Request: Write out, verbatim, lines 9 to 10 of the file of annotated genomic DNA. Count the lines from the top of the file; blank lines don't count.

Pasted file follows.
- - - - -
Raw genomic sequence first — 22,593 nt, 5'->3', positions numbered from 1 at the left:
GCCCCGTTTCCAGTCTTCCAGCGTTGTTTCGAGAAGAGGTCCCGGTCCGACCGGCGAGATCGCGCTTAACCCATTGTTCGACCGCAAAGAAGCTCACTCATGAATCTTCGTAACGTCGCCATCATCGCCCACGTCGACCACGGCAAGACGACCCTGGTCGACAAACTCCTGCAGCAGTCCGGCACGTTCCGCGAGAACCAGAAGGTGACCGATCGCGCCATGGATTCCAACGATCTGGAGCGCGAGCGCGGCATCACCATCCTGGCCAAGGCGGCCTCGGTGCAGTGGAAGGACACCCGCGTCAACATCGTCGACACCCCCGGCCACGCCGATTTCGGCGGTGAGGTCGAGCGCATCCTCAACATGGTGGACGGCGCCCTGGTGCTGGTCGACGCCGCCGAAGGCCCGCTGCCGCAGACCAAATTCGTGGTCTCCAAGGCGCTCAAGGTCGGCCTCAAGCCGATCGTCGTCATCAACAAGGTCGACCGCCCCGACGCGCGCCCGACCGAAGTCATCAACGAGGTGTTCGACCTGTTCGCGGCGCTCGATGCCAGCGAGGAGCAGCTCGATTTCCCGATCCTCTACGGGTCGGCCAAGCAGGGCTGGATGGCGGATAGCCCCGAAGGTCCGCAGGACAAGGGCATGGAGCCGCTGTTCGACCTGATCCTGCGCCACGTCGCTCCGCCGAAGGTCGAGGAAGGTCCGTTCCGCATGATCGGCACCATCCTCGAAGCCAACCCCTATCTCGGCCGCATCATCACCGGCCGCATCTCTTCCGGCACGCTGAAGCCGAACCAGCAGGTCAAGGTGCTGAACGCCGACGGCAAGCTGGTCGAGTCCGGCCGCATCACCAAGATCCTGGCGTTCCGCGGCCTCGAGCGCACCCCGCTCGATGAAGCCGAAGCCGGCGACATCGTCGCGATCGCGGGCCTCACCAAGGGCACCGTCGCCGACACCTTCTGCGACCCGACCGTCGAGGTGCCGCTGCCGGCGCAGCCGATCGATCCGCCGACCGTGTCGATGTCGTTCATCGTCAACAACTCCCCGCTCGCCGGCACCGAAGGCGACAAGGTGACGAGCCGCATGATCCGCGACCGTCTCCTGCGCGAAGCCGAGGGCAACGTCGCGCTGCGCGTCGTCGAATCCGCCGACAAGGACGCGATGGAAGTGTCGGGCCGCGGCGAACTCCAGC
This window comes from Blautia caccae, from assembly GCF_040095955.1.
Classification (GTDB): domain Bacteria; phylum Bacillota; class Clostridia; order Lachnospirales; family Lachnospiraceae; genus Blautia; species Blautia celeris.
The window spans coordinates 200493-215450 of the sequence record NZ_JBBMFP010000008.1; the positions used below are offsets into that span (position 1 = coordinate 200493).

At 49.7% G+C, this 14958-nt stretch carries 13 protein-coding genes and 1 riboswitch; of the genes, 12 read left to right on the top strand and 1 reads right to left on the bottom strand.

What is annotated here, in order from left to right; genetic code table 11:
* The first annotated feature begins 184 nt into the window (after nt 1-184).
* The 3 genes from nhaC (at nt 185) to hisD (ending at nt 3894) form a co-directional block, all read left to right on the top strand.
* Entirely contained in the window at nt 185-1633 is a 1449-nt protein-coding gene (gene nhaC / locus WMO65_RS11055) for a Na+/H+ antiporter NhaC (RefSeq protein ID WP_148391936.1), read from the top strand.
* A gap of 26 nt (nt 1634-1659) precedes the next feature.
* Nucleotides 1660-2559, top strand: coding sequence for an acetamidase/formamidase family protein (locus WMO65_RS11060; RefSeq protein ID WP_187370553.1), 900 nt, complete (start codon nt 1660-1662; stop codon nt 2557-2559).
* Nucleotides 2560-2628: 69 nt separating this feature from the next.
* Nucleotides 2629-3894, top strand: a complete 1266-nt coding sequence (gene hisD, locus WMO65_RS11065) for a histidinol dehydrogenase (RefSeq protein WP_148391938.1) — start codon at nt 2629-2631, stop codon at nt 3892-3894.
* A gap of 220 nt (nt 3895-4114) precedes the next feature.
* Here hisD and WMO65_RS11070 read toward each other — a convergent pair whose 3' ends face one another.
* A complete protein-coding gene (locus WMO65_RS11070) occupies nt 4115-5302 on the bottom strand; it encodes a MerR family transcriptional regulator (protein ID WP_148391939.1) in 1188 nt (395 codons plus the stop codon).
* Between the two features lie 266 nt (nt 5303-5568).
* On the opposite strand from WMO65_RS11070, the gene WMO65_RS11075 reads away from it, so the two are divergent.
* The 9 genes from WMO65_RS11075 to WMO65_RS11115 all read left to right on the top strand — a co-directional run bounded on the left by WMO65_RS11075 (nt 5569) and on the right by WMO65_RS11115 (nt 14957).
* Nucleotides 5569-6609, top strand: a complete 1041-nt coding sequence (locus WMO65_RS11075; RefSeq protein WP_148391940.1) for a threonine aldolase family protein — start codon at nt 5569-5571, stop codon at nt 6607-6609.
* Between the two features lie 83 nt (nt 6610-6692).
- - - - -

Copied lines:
* The 3 genes from nhaC (at nt 185) to hisD (ending at nt 3894) form a co-directional block, all read left to right on the top strand.
* Entirely contained in the window at nt 185-1633 is a 1449-nt protein-coding gene (gene nhaC / locus WMO65_RS11055) for a Na+/H+ antiporter NhaC (RefSeq protein ID WP_148391936.1), read from the top strand.